Boosting Quantum Computing Performance Through Noise Mitigation

quantum computing

Making Quantum Circuits More Robust

Researchers have developed a technique for making

Quantum computing continues to advance at a rapid pace, but one challenge that holds the field back is mitigating the noise that plagues quantum machines. This leads to much higher error rates compared to classical computers.

This noise is often caused by imperfect control signals, interference from the environment, and unwanted interactions between qubits, which are the building blocks of a quantum computer. Performing computations on a quantum computer involves a “quantum circuit,” which is a series of operations called quantum gates. These quantum gates, which are mapped to the individual qubits, change the quantum states of certain qubits, which then perform the calculations to solve a problem.

But quantum gates introduce noise, which can hamper a quantum machine’s performance.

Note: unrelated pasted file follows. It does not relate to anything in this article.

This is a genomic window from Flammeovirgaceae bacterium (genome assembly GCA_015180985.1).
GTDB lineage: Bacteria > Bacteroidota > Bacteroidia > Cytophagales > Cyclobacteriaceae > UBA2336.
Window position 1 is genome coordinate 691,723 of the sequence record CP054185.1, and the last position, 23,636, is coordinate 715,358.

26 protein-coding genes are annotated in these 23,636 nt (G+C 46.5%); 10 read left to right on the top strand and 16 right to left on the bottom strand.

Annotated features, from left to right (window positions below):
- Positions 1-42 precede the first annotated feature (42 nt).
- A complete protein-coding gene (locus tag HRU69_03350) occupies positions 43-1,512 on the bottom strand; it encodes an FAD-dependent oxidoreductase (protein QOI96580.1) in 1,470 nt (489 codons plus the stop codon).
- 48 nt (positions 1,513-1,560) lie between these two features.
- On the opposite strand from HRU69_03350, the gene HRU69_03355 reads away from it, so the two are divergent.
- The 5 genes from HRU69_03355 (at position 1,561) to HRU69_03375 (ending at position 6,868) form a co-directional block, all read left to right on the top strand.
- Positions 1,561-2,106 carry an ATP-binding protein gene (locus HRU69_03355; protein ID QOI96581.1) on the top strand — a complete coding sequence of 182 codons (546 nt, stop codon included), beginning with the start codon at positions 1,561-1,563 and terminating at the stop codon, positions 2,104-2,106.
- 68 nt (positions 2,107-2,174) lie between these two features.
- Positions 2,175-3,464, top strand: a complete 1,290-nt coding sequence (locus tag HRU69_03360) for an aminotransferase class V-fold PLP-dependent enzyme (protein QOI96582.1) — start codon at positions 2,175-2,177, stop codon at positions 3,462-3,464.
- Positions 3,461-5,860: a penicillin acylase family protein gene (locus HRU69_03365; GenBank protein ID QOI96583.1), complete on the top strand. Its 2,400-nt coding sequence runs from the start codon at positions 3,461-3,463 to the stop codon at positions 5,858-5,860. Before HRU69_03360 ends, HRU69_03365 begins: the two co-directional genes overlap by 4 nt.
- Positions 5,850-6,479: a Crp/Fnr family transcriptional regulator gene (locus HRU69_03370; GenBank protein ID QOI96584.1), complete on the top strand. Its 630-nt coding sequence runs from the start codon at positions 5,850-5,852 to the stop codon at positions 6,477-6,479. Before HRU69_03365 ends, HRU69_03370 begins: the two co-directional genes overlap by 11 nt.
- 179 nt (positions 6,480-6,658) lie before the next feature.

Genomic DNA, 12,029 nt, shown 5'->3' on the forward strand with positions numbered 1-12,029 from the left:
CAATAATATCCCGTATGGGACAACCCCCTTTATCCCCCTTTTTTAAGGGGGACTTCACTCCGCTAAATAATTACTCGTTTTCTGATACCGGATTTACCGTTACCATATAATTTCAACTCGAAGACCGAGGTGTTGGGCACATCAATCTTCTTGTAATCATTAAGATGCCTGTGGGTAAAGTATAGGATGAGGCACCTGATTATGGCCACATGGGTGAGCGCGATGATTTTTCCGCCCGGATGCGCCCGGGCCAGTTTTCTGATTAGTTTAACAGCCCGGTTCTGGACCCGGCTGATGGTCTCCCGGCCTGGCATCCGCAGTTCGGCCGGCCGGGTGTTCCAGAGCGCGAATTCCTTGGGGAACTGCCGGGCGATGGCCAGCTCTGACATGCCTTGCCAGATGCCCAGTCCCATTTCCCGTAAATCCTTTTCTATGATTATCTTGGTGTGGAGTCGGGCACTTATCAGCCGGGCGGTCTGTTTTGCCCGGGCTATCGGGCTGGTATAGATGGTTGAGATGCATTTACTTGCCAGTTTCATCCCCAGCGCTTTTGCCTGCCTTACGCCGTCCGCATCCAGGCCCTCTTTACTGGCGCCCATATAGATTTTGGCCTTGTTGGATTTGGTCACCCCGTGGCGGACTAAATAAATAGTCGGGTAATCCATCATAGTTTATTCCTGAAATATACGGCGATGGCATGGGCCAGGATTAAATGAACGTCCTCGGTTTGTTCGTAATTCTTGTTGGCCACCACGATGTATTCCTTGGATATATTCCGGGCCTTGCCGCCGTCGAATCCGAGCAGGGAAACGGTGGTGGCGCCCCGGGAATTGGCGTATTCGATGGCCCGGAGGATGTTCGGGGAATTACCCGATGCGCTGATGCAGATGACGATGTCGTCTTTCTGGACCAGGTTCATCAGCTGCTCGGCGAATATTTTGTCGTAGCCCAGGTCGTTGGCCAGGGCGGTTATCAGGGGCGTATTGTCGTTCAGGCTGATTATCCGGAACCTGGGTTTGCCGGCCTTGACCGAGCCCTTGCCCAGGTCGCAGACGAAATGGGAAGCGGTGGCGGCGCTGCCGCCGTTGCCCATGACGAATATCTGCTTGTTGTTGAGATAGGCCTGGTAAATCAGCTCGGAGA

Researchers at

Making Quantum Circuits More Robust

Researchers have developed a technique for making quantum computing more resilient to noise, which boosts performance. Credit: Christine Daniloff, MIT

Their framework, called QuantumNAS (noise adaptive search), is much less computationally intensive than other search methods and can identify quantum circuits that improve the Yale University

Established in 1701, Yale University is a private Ivy League research university in New Haven, Connecticut. It is the third-oldest institution of higher education in the United States and is organized into fourteen constituent schools: the original undergraduate college, the Yale Graduate School of Arts and Sciences and twelve professional schools. It is named after British East India Company governor Elihu Yale.

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